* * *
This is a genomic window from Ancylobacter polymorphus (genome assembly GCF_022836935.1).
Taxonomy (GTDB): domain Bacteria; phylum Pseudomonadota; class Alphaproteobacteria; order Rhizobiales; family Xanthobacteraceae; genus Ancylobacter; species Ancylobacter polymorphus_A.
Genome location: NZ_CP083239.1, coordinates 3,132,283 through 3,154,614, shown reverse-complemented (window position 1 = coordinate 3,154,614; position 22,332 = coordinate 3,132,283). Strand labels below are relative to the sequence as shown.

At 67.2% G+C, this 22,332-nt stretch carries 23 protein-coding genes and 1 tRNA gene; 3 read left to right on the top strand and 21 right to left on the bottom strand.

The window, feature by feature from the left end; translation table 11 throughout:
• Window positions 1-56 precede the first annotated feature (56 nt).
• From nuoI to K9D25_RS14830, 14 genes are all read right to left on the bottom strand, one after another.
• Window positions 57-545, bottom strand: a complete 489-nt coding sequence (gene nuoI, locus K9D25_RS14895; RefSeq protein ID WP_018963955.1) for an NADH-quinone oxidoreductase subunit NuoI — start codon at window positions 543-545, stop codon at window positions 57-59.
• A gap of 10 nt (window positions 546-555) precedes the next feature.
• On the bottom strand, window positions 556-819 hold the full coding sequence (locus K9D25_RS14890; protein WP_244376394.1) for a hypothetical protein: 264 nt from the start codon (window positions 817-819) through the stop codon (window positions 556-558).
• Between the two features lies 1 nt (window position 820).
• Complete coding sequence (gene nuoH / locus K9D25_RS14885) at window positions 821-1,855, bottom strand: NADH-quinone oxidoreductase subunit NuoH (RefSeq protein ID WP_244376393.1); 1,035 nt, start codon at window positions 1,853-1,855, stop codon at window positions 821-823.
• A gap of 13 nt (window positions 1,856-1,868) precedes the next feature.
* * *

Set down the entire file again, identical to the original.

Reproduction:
This is a genomic window from Ancylobacter polymorphus (genome assembly GCF_022836935.1).
Taxonomy (GTDB): domain Bacteria; phylum Pseudomonadota; class Alphaproteobacteria; order Rhizobiales; family Xanthobacteraceae; genus Ancylobacter; species Ancylobacter polymorphus_A.
Genome location: NZ_CP083239.1, coordinates 3,132,283 through 3,154,614, shown reverse-complemented (window position 1 = coordinate 3,154,614; position 22,332 = coordinate 3,132,283). Strand labels below are relative to the sequence as shown.

At 67.2% G+C, this 22,332-nt stretch carries 23 protein-coding genes and 1 tRNA gene; 3 read left to right on the top strand and 21 right to left on the bottom strand.

The window, feature by feature from the left end; translation table 11 throughout:
• Window positions 1-56 precede the first annotated feature (56 nt).
• From nuoI to K9D25_RS14830, 14 genes are all read right to left on the bottom strand, one after another.
• Window positions 57-545, bottom strand: a complete 489-nt coding sequence (gene nuoI, locus K9D25_RS14895; RefSeq protein ID WP_018963955.1) for an NADH-quinone oxidoreductase subunit NuoI — start codon at window positions 543-545, stop codon at window positions 57-59.
• A gap of 10 nt (window positions 546-555) precedes the next feature.
• On the bottom strand, window positions 556-819 hold the full coding sequence (locus K9D25_RS14890; protein WP_244376394.1) for a hypothetical protein: 264 nt from the start codon (window positions 817-819) through the stop codon (window positions 556-558).
• Between the two features lies 1 nt (window position 820).
• Complete coding sequence (gene nuoH / locus K9D25_RS14885) at window positions 821-1,855, bottom strand: NADH-quinone oxidoreductase subunit NuoH (RefSeq protein ID WP_244376393.1); 1,035 nt, start codon at window positions 1,853-1,855, stop codon at window positions 821-823.
• A gap of 13 nt (window positions 1,856-1,868) precedes the next feature.